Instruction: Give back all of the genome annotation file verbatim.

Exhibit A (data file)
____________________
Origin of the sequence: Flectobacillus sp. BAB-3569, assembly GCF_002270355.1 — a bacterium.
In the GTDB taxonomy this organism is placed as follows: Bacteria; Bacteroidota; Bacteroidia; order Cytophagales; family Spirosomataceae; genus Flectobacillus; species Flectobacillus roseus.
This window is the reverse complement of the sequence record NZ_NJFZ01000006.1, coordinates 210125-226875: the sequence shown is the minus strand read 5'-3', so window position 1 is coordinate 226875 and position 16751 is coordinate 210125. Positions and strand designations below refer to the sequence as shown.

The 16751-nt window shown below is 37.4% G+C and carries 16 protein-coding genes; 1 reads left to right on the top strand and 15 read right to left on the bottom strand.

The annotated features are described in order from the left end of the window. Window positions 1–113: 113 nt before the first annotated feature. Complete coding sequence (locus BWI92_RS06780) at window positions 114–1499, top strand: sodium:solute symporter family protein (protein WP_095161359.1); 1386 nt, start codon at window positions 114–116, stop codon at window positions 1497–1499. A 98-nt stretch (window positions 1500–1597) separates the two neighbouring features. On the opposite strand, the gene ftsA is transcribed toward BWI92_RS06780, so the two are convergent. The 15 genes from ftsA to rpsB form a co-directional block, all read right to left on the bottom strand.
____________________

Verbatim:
Origin of the sequence: Flectobacillus sp. BAB-3569, assembly GCF_002270355.1 — a bacterium.
In the GTDB taxonomy this organism is placed as follows: Bacteria; Bacteroidota; Bacteroidia; order Cytophagales; family Spirosomataceae; genus Flectobacillus; species Flectobacillus roseus.
This window is the reverse complement of the sequence record NZ_NJFZ01000006.1, coordinates 210125-226875: the sequence shown is the minus strand read 5'-3', so window position 1 is coordinate 226875 and position 16751 is coordinate 210125. Positions and strand designations below refer to the sequence as shown.

The 16751-nt window shown below is 37.4% G+C and carries 16 protein-coding genes; 1 reads left to right on the top strand and 15 read right to left on the bottom strand.

The annotated features are described in order from the left end of the window. Window positions 1–113: 113 nt before the first annotated feature. Complete coding sequence (locus BWI92_RS06780) at window positions 114–1499, top strand: sodium:solute symporter family protein (protein WP_095161359.1); 1386 nt, start codon at window positions 114–116, stop codon at window positions 1497–1499. A 98-nt stretch (window positions 1500–1597) separates the two neighbouring features. On the opposite strand, the gene ftsA is transcribed toward BWI92_RS06780, so the two are convergent. The 15 genes from ftsA to rpsB form a co-directional block, all read right to left on the bottom strand.